Our law demands that searches and seizures of property and people must be reasonable and based on probable cause, not mere suspicion. Actually, the 4th Amendment is pretty specific, stating that no warrant shall issue without probable cause. Therefore, when the police need to cross the line to invade a person’s reasonable expectation of privacy they must have a properly signed search warrant in hand.
A search warrant is actually the combination of three documents—an affidavit, the warrant itself, and a return of service.
The affidavit for a search warrant is the portion of the warrant stating the facts (probable cause) as to why permission to search a particular place, or person, should be allowed.
Affidavit for search warrant
In other words, the affidavit sets the grounds for issuing the warrant portion of the document. An officer must state (under oath) that the facts provided in an affidavit are the truth.
The four corners of a warrant refer to the actual paper itself and to everything written within the physical “4 corners” of the document. If a statement, fact, etc. is not included within the affidavit, the information may not be considered as part of the probable cause for issuing the warrant.
The search warrant is basically a court order to search a specific place for a specific item(s).
The “return” is simply the portion of the document—copies of the affidavit, the search warrant, the inventory list of items seized, and the official portion of the document stating the time and place of service and the signature of the serving officer.
Inventory and return
Probable cause is present “where the facts and circumstances presented would warrant a man of reasonable caution to believe that the items sought to be seized were in the stated place.”
To determine whether or not to issue a search warrant, a magistrate/judge only needs to ask himself/herself one question. Would a reasonably cautious person conclude that there was a “substantial basis” for the finding of probable cause? If the answer to the question is “yes,” then he/she may issue the warrant.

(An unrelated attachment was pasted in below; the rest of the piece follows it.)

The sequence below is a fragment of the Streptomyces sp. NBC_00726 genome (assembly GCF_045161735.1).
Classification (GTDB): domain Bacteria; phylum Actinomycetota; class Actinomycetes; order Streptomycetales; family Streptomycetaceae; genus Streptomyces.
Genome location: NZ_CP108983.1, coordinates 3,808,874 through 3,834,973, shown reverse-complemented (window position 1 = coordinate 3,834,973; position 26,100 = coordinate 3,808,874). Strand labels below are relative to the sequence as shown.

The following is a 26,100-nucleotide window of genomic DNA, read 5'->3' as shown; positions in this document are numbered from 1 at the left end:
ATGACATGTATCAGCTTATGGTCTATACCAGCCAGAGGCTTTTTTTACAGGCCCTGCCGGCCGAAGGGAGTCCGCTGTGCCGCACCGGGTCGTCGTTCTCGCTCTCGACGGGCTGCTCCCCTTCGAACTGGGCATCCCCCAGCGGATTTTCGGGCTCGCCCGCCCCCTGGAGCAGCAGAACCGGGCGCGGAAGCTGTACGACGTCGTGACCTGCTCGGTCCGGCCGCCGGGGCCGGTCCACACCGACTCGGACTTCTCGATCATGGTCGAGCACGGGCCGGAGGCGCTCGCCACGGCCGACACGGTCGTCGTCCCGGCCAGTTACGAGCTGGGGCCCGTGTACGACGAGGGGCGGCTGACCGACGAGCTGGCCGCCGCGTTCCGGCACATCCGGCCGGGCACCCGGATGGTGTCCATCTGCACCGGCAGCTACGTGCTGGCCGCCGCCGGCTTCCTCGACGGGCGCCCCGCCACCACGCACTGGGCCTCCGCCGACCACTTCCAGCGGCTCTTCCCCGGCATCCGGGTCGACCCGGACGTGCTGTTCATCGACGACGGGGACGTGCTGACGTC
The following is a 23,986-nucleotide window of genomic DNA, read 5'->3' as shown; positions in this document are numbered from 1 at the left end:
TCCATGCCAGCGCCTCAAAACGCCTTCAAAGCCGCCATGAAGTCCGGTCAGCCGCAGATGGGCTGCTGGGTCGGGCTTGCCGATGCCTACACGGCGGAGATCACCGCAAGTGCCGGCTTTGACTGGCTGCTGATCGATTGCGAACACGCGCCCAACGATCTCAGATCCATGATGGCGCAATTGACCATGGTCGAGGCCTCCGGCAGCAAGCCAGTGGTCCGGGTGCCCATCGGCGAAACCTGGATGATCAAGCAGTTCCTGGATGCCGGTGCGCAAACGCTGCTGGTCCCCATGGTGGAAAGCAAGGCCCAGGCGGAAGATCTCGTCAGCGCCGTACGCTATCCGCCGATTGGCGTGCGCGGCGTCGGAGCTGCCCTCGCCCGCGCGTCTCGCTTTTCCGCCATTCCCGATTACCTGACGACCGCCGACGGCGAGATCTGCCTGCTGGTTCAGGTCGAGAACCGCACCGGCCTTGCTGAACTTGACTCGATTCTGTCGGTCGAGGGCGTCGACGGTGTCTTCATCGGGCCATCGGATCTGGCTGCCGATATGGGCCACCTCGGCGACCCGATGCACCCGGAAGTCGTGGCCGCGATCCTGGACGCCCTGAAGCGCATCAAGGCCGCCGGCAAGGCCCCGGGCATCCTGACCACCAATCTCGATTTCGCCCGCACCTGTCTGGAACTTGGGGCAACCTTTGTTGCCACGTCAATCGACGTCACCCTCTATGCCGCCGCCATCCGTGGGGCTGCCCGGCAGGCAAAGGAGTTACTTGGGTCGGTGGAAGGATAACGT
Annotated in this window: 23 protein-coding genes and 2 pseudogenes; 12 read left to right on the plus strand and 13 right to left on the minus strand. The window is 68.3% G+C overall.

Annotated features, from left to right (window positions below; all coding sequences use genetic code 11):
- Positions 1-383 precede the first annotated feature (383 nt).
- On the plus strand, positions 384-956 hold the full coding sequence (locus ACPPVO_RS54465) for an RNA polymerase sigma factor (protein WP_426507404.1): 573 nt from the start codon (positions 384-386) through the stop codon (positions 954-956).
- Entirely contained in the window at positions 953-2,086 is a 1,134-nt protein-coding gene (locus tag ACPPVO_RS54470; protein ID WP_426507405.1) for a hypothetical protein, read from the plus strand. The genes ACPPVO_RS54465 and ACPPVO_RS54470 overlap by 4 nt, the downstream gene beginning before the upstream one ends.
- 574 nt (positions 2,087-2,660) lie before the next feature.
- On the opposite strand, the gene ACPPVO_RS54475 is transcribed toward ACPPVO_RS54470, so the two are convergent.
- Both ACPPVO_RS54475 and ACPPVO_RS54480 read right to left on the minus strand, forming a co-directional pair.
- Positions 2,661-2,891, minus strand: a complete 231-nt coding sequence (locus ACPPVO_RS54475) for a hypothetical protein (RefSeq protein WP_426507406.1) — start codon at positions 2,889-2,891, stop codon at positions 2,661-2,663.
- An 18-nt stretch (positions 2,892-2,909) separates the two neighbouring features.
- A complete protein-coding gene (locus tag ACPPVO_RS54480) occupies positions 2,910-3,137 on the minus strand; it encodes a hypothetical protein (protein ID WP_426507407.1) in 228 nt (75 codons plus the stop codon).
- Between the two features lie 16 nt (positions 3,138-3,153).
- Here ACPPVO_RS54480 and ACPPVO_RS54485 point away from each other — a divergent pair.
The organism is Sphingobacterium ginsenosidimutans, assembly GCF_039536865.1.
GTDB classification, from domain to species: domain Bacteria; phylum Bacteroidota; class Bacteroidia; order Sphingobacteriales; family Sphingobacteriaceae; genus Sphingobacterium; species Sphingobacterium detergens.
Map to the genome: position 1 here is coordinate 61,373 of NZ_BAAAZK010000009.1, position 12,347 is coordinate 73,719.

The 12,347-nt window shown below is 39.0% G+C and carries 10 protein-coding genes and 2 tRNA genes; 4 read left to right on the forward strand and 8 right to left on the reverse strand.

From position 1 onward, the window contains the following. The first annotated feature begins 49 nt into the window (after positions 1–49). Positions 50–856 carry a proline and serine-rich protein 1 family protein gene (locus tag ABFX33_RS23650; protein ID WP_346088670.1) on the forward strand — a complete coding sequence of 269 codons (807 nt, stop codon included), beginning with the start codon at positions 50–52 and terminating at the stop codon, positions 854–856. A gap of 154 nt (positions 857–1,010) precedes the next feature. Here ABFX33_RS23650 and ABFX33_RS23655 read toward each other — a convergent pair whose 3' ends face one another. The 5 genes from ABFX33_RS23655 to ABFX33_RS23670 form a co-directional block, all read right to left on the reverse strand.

Information presented as probable cause must be current information that exists at the time the request is made for the warrant. For example, an officer may not request a search warrant based on activity she observed 30 days in the past.
Say NO to Those Anonymous Tips!!
Hearsay evidence may not be used to obtain a search warrant. I see this used all the time in books—the officer receives an anonymous tip regarding evidence hidden in a car or home, so the cop drives over and starts searching based on the tip. Doing so would definitely be an illegal search.
In addition, a search warrant would not, nor could it be issued based on “anonymous tip” we so often read about in some novels. Even when using information provided by an informant, officers must first establish the informant’s credibility. Has he supplied reliable information in the past? If so, how many times? Have the details of his information been verified by reliable sources, such as another police officer or person in good standing?
What information is needed within the 4 corners of the documents?
1. Place to be searched. The description of a location must be so precise that it would rule out any other place.
2. Person to be searched. Again, the warrant must be specific as to which persons are to be searched. Having a search warrant in hand does not allow a “search everyone” free-for-all for officers. However, officers may, for their safety, “pat down” everyone in the area. This is a search for weapons only.
3. Property to be seized. Once again, the warrant must be specific, and an officer’s search must be limited to searching for the items listed within the 4 corners of the warrant.
For example, if the warrant directs officers to search for a stolen refrigerator, then he may not search dresser drawers in the bedroom. Obviously, something as large as a refrigerator could not be concealed in a small drawer. However, if the officers are looking for a stolen diamond ring, then they may search anywhere within the house where a tiny ring could be hidden. Officers may seize any other illegal items found during the search, such as illegal narcotics.
In most instances, officers are required to “knock and announce” their presence when serving a search warrant. This means they don’t kick in the doors like you see on TV. Not at first, anyway. If the suspect does not answer the door within a reasonable amount of time (there is no set timeline, merely what the officer feels is reasonable at the time), then the door may be breached by whatever means is necessary to ensure the safety of the officers and to protect and preserve the evidence. Also, warrants are normally required to be served during daytime hours unless otherwise stated on the warrant (day or night).
When safety is at risk, officers may ask the judge/magistrate to issue a “No Knock” warrant, which allows them to break and enter the residence, hoping to catch the suspect(s) off guard.
No knock entries are normally executed when it’s suspected that the crooks are armed, or that they may destroy evidence before the officers could gain entry by first knocking and announcing their presence.
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